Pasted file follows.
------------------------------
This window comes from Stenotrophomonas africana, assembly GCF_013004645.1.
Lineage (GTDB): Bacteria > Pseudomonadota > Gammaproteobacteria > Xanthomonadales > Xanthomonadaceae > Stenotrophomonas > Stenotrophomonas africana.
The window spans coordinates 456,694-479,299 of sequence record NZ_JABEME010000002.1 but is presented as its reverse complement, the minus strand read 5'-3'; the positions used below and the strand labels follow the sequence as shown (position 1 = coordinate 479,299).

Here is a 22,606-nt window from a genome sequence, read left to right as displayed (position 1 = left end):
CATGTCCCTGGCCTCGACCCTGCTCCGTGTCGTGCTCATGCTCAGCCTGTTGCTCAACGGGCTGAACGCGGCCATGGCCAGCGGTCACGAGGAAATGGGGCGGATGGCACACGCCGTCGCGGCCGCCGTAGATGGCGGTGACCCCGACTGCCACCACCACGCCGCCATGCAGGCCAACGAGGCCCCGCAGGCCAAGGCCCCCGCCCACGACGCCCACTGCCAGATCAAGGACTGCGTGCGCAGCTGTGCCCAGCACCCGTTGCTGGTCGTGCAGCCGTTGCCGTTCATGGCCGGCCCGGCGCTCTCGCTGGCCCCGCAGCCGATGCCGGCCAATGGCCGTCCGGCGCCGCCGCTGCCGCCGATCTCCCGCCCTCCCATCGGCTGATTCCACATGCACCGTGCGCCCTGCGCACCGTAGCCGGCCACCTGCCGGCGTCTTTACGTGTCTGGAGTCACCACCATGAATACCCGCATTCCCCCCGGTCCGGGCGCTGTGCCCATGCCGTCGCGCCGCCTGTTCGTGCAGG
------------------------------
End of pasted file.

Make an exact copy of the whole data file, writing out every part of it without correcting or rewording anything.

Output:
This window comes from Stenotrophomonas africana, assembly GCF_013004645.1.
Lineage (GTDB): Bacteria > Pseudomonadota > Gammaproteobacteria > Xanthomonadales > Xanthomonadaceae > Stenotrophomonas > Stenotrophomonas africana.
The window spans coordinates 456,694-479,299 of sequence record NZ_JABEME010000002.1 but is presented as its reverse complement, the minus strand read 5'-3'; the positions used below and the strand labels follow the sequence as shown (position 1 = coordinate 479,299).

Here is a 22,606-nt window from a genome sequence, read left to right as displayed (position 1 = left end):
CATGTCCCTGGCCTCGACCCTGCTCCGTGTCGTGCTCATGCTCAGCCTGTTGCTCAACGGGCTGAACGCGGCCATGGCCAGCGGTCACGAGGAAATGGGGCGGATGGCACACGCCGTCGCGGCCGCCGTAGATGGCGGTGACCCCGACTGCCACCACCACGCCGCCATGCAGGCCAACGAGGCCCCGCAGGCCAAGGCCCCCGCCCACGACGCCCACTGCCAGATCAAGGACTGCGTGCGCAGCTGTGCCCAGCACCCGTTGCTGGTCGTGCAGCCGTTGCCGTTCATGGCCGGCCCGGCGCTCTCGCTGGCCCCGCAGCCGATGCCGGCCAATGGCCGTCCGGCGCCGCCGCTGCCGCCGATCTCCCGCCCTCCCATCGGCTGATTCCACATGCACCGTGCGCCCTGCGCACCGTAGCCGGCCACCTGCCGGCGTCTTTACGTGTCTGGAGTCACCACCATGAATACCCGCATTCCCCCCGGTCCGGGCGCTGTGCCCATGCCGTCGCGCCGCCTGTTCGTGCAGG